Poetry As Research on SAGEMethodspace


Venn diagram outlining practice, teaching and research as three distinct areas and the section that overlaps in the middle is called Practice as Research

Source: NBrown

The founders of the Poetry As Research group Áine McAllister and Nicole Brown were invited to contribute to the SAGEMethodspace website. The SAGEMethodspace currently focuses on practitioner research and creative research practices. Áine and Nicole were asked to offer a brief introduction to Practice As Research and to Poetic Inquiry, as well as to highlight the community of poetic practitioners that we have established.

Here is our core argument:

There are now many terms in use to describe the research-practice nexus. […] In sum, practice as research is research that is carried out as part of practice or that is practice. […] Poetry writing has established itself as one such method of analysis and as a viable research output in itself, although it is still struggling free from the margins.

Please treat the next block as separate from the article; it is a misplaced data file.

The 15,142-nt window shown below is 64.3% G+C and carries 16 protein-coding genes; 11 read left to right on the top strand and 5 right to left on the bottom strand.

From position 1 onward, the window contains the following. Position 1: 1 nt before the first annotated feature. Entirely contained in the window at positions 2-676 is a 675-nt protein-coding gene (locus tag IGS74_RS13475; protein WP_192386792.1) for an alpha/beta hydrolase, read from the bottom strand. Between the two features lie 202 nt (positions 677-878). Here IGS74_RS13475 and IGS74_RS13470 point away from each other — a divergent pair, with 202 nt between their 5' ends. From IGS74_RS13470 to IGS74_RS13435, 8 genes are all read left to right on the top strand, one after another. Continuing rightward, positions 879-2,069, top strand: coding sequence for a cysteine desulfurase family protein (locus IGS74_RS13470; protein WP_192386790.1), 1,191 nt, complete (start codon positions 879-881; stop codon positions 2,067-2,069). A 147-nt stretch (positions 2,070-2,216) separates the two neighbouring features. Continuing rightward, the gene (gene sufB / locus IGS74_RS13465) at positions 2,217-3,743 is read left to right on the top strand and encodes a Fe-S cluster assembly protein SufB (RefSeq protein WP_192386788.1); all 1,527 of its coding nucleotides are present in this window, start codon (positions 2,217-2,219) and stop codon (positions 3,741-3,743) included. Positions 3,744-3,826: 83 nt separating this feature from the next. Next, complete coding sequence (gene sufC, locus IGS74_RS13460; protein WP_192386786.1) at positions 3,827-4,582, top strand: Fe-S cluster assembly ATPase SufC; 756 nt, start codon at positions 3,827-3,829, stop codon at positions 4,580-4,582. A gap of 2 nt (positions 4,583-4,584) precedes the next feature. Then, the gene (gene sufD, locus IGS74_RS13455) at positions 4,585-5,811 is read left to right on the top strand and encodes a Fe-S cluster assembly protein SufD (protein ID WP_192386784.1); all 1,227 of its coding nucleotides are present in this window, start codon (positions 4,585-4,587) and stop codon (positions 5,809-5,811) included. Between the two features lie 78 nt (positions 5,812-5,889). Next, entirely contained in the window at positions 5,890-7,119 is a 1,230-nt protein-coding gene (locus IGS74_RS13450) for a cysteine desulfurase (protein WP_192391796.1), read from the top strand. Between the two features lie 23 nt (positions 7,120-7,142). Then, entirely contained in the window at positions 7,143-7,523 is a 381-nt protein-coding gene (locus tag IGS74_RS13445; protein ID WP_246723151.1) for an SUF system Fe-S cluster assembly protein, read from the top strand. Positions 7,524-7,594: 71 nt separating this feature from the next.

Click here to see the full blog post on SAGEMethodspace.


The Practice As Research network with its resources is free and always will be, but it does of course incur costs to run and to keep it running. If you use it and benefit, enjoy it and would like to keep it going, please, consider leaving something in the tip jar. Thank you!

Poetry As Research readings

Pile of printed journal articles for reading

Source: NBrown